Contrary to Schaffel and his attorney's implication that he had put the porn business behind him, it appears he's never left the industry. Records in the Los Angeles County Clerk's Office show that, in 1998, he filed the business names "Marc Fredrics" and "Fred Schaffel Productions." Indeed, his Big as They Get was released 13 months ago. And Loeb says that just a few months ago, Schaffel wrote him a check for $600 to order new packaging for his movie Every Last Inch.
By the next day, ThinkFilm had submitted its bid to Neverland Valley Entertainment, the company Becker believed was a Jackson enterprise. (Jackson's Santa Barbara estate and mini-theme park are called Neverland Ranch, so it's not surprising that Becker assumed the company was Jackson's. In fact, it was owned by Schaffel, records in the county clerk's office confirm.) In the bid, ThinkFilm had asked for only half of its normal rates. The following day, Wednesday, Schaffel notified Becker that ThinkFilm had landed the job.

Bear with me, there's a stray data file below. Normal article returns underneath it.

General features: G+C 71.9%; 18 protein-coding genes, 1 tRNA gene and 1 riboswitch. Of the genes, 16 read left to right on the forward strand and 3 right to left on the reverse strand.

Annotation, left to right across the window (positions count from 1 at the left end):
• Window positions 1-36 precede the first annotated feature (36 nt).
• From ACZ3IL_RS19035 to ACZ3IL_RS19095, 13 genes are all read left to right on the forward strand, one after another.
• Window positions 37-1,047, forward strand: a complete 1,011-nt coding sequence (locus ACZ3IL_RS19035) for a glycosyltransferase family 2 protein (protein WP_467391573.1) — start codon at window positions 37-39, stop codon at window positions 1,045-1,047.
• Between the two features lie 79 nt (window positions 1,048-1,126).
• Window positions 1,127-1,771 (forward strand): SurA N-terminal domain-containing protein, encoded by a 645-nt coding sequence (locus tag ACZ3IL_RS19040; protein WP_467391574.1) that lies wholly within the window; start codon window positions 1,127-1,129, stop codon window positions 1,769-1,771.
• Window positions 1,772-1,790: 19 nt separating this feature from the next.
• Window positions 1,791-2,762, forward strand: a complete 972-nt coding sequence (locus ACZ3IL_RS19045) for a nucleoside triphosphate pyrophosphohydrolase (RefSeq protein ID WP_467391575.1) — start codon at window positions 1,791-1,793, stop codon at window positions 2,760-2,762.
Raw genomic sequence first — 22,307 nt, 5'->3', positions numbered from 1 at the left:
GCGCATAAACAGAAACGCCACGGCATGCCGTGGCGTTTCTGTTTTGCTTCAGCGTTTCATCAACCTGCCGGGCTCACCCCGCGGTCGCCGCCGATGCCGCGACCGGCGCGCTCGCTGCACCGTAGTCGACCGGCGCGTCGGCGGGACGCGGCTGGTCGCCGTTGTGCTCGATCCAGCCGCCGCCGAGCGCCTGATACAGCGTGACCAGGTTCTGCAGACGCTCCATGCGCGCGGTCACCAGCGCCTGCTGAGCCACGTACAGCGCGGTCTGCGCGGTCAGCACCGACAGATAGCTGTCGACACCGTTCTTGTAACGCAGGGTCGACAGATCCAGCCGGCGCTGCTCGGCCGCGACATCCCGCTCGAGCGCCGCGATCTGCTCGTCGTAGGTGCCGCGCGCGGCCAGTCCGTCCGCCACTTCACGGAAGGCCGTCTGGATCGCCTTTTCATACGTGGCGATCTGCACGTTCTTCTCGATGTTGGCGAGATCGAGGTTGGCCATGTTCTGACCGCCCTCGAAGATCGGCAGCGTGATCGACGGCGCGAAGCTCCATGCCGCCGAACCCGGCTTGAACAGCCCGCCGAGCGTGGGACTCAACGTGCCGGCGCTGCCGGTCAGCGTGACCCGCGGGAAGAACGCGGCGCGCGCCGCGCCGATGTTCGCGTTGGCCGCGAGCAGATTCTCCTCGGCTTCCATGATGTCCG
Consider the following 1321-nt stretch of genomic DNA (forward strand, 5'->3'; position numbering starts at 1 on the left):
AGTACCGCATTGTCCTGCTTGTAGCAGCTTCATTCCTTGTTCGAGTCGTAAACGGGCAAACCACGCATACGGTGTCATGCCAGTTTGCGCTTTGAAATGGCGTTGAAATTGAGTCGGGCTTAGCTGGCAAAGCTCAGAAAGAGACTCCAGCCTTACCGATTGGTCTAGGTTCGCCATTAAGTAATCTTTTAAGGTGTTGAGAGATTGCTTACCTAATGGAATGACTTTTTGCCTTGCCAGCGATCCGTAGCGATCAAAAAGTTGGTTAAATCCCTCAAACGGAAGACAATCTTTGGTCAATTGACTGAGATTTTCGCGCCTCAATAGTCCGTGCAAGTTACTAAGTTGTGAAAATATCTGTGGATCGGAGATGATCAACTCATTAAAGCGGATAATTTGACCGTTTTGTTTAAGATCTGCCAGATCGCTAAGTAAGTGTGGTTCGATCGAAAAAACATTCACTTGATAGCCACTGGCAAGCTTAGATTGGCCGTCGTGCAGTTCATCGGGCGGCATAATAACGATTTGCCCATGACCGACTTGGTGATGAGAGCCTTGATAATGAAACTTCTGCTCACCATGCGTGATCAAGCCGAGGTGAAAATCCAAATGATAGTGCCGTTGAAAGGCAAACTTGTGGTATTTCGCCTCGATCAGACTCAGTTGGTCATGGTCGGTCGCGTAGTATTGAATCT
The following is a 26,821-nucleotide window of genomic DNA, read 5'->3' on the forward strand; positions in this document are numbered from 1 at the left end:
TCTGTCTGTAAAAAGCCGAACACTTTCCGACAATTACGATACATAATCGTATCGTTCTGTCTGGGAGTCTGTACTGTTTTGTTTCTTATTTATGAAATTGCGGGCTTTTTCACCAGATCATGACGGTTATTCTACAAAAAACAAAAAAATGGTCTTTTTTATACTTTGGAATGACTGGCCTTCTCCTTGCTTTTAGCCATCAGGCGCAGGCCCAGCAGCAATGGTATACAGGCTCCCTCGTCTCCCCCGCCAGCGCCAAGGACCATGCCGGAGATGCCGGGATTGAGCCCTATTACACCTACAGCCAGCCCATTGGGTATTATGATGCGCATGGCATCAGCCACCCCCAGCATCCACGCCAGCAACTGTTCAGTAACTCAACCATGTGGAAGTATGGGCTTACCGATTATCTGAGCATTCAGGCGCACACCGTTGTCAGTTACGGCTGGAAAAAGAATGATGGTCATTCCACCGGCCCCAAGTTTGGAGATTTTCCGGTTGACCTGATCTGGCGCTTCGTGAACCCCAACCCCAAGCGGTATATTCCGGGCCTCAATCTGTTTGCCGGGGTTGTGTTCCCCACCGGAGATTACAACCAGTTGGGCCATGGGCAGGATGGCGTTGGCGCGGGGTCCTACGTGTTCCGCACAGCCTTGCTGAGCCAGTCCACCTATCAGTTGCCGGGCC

"We know the drill," Becker says, when he describes the complicated process of getting government permission to use settings like the Lincoln Memorial for filming locations. But in the weeks after the terrorist attacks, getting that permission had become much more difficult. Fortunately, Becker says, the Bush White House was on their side. David Kuo, an official in President Bush's Office of Faith-Based and Community Initiatives, assured the filmmakers that he would persuade the park service to let Michael Jackson use the monument.
Becker was spending plenty of money to line up the right people for the event. Forty grand, for example, went to Janusz Kaminsky, a two-time Oscar-winning cinematographer. Another $4,000 went to a director of photography and $6,000 for a production designer. In total, Becker laid out nearly $120,000 of his own money to have everything in place before Jackson came to town.
On Thursday night, Kaminsky flew to Washington. But that same evening, Schaffel called to let them know that the video wasn't going to happen. The logistical problems had been too great, Schaffel told them, and it was impossible to get all the stars in place at the right time. The project would be postponed, at least for a few weeks.
However, Becker still expected the first of three checks he was supposed to receive that week, based on the contract he had signed. When the check didn't arrive, he tried in vain to get through to Schaffel, who had arrived with Jackson for that weekend's concert.